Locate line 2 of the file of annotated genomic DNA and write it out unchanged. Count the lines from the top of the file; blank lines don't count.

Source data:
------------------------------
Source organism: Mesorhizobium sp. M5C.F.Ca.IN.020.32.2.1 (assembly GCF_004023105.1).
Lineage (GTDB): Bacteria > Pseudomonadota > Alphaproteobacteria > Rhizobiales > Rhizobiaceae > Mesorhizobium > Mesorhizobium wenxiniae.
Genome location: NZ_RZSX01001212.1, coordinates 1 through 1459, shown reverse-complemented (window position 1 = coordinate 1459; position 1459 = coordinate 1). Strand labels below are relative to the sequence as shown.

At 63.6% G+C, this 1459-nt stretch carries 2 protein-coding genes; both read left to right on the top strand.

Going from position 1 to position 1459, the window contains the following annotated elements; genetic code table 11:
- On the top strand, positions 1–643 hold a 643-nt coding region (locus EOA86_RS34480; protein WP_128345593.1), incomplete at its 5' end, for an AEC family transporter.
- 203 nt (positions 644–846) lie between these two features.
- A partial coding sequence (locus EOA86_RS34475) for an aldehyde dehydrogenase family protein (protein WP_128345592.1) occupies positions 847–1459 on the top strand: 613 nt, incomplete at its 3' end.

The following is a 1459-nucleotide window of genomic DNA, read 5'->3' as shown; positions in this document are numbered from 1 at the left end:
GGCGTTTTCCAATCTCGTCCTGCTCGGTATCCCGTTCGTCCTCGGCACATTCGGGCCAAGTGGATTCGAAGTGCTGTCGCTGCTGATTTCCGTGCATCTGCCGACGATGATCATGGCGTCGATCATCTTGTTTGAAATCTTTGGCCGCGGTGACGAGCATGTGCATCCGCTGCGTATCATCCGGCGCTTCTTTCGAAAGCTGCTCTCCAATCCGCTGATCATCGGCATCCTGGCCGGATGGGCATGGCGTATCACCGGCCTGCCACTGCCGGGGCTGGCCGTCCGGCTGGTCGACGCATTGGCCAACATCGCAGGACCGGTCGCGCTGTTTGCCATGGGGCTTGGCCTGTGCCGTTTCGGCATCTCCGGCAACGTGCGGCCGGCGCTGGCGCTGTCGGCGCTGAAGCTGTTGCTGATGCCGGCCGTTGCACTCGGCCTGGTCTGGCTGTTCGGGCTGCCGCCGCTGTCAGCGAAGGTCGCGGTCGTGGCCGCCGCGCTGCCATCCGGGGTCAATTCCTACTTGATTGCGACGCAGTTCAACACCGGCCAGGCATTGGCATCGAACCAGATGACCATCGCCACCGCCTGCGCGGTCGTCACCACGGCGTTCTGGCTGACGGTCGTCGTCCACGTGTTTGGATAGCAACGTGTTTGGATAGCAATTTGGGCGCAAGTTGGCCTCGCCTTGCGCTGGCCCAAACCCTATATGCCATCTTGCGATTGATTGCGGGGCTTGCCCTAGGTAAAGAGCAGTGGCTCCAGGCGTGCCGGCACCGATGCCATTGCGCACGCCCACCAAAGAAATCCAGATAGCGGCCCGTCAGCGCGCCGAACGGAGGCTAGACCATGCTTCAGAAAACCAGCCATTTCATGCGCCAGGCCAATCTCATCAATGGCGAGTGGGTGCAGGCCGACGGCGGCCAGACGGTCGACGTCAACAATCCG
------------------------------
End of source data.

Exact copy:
Lineage (GTDB): Bacteria > Pseudomonadota > Alphaproteobacteria > Rhizobiales > Rhizobiaceae > Mesorhizobium > Mesorhizobium wenxiniae.